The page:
Friday, September 3, 2010

High Pulse Rate And Heart Disease

According to a recent article published on MSNBC, Guys, These 7 Quick Checks Could Save Your Life, there was a very useful statistic regarding heart rate. According to researchers in Italy, having a resting heart rate (pulse) over 70 bpm (beats per minute) increases your risk of dying of heart disease by 78%. If you stop and think about that, this is a statistic that will get your attention.

A resting heart rate is the rate at which your heart beats while you are at a complete rest. The best time to check this is in the morning after a good night of sleep and before you get out of bed. Another time to check it would be after meditation or a relaxing massage. Any time where your body is at a resting state is where you will find your resting heart rate (resting pulse).

The heart generally beats around 60 to 80 times a minute. This is the heart rate or pulse that we all hear about. The terms are usually interchanged but basically they mean the same thing. Your resting heart rate is dependent upon your age, your activity level and how much stress you have residing in your body. You can strongly influence what your heart rate or pulse rate is by exercising regularly and getting bodywork done on yourself such as massage to help you release built up stress in your body.

Unfortunately, most of us do not even know what our pulse rate is. We go through our days hoping that everything is ok and if we feel sick or out of whack, we then schedule an appointment to see a doctor. By then, we could have already taken steps to lower our pulse rate but for some reason, in our culture, we do things backwards. Most people have a pulse rate that is very high and many have a pulse rate that is in the 90's or even 99 and above. When you get into the range of 99, you are entering dangerous territory with your life and your health.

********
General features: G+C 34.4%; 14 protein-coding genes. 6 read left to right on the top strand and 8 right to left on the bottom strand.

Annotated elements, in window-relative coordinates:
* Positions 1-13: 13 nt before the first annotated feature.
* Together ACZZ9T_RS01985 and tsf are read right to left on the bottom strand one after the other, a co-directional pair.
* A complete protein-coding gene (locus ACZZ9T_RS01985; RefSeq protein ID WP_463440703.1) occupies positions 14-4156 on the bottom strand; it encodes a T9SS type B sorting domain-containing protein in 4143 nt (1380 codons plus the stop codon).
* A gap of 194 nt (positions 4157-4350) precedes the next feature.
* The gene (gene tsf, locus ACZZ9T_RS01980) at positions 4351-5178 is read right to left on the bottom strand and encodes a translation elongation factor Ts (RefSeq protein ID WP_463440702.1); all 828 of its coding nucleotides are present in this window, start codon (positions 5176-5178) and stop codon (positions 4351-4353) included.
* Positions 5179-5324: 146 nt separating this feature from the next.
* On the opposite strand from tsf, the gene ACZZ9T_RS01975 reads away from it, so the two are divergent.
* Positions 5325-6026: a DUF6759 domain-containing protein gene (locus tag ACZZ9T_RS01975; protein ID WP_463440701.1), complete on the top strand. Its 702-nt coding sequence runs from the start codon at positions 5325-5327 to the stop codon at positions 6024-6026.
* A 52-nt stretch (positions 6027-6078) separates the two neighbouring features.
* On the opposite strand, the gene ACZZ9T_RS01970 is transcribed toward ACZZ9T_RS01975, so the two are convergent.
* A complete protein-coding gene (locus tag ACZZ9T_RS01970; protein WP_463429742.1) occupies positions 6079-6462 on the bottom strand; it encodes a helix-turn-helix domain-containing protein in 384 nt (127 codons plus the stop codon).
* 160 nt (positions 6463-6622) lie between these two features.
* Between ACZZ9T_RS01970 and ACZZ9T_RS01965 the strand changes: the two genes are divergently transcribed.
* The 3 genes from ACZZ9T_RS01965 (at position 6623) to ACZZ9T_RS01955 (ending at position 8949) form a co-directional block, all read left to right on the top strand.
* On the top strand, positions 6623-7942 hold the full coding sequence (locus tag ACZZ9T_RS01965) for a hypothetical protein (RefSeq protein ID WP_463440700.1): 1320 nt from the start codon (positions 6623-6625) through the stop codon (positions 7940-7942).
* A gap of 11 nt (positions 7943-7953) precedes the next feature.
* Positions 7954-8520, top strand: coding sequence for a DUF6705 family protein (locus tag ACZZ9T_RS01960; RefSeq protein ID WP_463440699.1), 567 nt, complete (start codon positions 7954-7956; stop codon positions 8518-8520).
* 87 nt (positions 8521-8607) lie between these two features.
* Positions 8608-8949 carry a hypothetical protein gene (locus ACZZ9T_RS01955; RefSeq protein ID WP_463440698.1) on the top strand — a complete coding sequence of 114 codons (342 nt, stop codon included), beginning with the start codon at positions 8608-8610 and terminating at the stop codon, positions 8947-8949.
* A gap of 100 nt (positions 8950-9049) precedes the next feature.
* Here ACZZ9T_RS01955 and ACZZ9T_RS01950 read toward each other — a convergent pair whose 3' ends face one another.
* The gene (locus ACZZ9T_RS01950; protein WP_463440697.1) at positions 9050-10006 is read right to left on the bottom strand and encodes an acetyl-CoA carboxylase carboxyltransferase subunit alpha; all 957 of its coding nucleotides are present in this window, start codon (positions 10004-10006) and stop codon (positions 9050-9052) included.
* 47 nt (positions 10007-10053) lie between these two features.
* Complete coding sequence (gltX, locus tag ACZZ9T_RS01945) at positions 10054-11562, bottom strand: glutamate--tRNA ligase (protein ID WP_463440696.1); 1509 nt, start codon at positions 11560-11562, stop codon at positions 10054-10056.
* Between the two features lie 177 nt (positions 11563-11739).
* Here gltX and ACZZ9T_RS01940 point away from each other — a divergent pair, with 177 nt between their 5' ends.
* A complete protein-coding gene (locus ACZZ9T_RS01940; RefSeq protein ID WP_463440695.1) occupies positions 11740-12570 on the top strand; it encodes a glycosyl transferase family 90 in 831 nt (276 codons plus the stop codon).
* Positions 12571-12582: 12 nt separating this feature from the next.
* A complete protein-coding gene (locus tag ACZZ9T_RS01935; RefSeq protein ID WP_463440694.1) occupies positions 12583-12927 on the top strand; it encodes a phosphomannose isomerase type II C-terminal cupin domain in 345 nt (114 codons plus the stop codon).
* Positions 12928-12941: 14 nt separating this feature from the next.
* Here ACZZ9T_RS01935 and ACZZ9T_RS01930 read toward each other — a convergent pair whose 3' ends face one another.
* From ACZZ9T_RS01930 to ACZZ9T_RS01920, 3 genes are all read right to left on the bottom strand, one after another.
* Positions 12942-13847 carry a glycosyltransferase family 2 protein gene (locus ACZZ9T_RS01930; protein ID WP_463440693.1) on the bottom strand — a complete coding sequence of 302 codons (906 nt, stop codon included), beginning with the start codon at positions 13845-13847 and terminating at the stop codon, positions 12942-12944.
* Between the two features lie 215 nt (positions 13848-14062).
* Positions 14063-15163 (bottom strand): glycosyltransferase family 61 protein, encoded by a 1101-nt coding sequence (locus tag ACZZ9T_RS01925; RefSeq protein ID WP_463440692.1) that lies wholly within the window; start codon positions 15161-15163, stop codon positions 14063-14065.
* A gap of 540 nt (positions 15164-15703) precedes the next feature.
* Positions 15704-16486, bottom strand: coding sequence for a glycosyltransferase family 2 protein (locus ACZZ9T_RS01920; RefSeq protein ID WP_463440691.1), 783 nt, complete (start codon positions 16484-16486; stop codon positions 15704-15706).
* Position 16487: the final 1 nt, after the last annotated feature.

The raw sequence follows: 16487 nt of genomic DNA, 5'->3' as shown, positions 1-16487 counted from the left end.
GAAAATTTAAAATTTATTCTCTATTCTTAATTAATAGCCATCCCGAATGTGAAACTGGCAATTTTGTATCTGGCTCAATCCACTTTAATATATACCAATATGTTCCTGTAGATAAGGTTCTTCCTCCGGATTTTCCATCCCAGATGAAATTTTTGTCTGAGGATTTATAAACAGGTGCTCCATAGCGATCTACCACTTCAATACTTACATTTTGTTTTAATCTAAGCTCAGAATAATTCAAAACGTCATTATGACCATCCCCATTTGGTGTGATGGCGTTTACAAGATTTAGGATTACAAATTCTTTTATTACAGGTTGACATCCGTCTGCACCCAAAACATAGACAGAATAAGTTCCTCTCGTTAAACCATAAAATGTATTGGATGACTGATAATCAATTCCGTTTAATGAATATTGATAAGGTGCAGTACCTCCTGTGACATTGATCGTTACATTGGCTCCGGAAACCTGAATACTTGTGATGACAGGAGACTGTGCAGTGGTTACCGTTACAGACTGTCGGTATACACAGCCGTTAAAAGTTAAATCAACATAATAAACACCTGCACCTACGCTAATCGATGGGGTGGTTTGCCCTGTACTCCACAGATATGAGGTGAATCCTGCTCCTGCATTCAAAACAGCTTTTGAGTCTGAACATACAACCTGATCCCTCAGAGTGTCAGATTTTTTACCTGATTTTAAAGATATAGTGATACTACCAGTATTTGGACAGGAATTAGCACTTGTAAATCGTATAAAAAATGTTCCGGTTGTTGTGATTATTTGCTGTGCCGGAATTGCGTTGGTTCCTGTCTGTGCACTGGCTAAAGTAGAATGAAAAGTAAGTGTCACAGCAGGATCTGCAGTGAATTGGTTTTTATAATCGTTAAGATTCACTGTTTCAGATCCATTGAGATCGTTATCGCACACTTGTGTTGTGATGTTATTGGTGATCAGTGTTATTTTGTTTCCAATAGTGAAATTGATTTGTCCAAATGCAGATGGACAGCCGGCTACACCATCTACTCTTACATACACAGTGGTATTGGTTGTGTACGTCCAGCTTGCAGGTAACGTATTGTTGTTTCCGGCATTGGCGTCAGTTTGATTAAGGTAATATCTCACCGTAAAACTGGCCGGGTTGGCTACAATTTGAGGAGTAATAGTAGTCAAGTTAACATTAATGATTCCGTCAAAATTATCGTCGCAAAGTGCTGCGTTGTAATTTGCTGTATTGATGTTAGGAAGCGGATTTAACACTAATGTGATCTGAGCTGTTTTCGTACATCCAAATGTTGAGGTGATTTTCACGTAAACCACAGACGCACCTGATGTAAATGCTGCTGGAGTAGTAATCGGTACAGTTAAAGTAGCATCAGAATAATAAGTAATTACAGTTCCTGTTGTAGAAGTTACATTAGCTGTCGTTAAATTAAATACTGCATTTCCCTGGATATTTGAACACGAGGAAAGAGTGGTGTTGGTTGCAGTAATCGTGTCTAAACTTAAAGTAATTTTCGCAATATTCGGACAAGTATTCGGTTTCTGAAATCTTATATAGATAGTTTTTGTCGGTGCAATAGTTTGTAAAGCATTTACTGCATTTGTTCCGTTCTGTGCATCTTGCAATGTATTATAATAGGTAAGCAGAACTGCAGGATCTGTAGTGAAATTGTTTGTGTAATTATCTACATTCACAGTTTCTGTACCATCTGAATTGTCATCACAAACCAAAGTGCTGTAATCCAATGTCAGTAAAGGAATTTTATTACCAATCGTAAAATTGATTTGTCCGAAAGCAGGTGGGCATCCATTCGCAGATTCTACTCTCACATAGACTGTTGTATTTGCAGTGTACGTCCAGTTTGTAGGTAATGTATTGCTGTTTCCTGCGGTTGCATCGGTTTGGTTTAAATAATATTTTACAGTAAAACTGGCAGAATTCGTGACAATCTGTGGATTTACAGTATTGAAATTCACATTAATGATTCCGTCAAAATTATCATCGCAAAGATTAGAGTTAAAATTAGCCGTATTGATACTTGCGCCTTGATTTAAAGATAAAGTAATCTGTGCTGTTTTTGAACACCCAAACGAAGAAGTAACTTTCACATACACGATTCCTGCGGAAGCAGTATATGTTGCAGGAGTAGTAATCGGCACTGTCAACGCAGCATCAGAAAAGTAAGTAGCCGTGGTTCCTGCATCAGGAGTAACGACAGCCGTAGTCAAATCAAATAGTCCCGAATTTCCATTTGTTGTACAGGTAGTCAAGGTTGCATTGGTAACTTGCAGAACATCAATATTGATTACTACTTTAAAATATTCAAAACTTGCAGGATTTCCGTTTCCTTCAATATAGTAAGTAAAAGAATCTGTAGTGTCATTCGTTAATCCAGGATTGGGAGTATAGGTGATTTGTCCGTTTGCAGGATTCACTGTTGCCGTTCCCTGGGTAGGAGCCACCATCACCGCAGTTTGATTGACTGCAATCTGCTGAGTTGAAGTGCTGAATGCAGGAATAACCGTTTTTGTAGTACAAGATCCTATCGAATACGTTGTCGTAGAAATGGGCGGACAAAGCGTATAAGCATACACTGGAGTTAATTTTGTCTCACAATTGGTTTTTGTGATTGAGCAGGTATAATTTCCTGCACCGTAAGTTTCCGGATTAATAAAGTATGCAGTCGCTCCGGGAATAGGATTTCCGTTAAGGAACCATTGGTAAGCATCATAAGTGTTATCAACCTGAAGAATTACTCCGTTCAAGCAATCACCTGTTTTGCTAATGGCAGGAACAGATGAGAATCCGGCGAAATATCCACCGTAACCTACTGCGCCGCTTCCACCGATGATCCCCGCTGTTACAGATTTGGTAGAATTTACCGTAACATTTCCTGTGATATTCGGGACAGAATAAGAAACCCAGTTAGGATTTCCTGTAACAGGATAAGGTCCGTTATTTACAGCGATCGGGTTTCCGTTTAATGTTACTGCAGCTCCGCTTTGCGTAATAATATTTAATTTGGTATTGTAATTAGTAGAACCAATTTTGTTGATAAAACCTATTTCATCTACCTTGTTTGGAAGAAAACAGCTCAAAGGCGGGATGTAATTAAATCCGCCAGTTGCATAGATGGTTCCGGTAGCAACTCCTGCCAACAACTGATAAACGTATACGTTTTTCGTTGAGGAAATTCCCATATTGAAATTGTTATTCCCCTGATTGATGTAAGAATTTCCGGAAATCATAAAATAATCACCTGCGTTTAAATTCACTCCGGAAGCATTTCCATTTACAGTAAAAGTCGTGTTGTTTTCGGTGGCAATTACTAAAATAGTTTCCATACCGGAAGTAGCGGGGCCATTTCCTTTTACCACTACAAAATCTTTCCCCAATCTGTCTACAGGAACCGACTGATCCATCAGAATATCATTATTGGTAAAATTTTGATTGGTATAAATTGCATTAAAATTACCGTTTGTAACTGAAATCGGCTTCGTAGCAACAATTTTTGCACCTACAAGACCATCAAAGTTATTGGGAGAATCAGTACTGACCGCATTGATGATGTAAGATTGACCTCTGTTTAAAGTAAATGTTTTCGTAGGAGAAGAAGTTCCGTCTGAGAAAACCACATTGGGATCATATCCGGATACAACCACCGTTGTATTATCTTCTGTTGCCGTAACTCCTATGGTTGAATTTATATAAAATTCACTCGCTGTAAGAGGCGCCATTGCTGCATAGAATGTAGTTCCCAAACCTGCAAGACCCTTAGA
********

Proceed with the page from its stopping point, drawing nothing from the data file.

For most of my life, my pulse was probably very high but I didn't realize it. Every time I went to the doctor, they would check it and even though it was high, it always was attributed to the fact that I have a big fear of doctors. My anxiety level goes through the roof the moment I walk into a doctor's office. However, even though my pulse showed that it was high, no one figured it out for most of my life. In the following blog posts, you'll quickly see how I learned about it and what I did to work on it.

1) Finger Pulse Meter, Know What's Going On

2) Why Is My Pulse High?

3) The Pulse Of Autonomic Arousal

The biggest thing you can do to help yourself is knowing where your pulse is at. That is why I bought the Finger Pulse Oximeter. Ok, I know that sounds like an advertisement and it is, but it is also what really helped me. This little pulse meter allowed me to begin checking my pulse at different times of the day or night and I was surprised at just how high my pulse was for most of my day. Even at a time of rest, it would remain around 99 bpm. Once I knew that my pulse was high, I could begin working on it. Until that point, I was not even aware or conscious that it was.

Since this time, my pulse now stays down around the higher 60's to lower 70's. It isn't exactly as low as I want it to be but going from 99 bpm pulse rate down to 70 is a big improvement. I am continuing to make changes in my life to help improve this and to better my overall health. Of course, until I started to measure my pulse, I had no way to know just how dangerously I was living. I urge anyone reading this to begin checking their pulse frequently and see where you are at. Once you do that, you too can take appropriate actions to help reduce your pulse rate and improve your health.

*Read other articles on Mind Body Thoughts Blog

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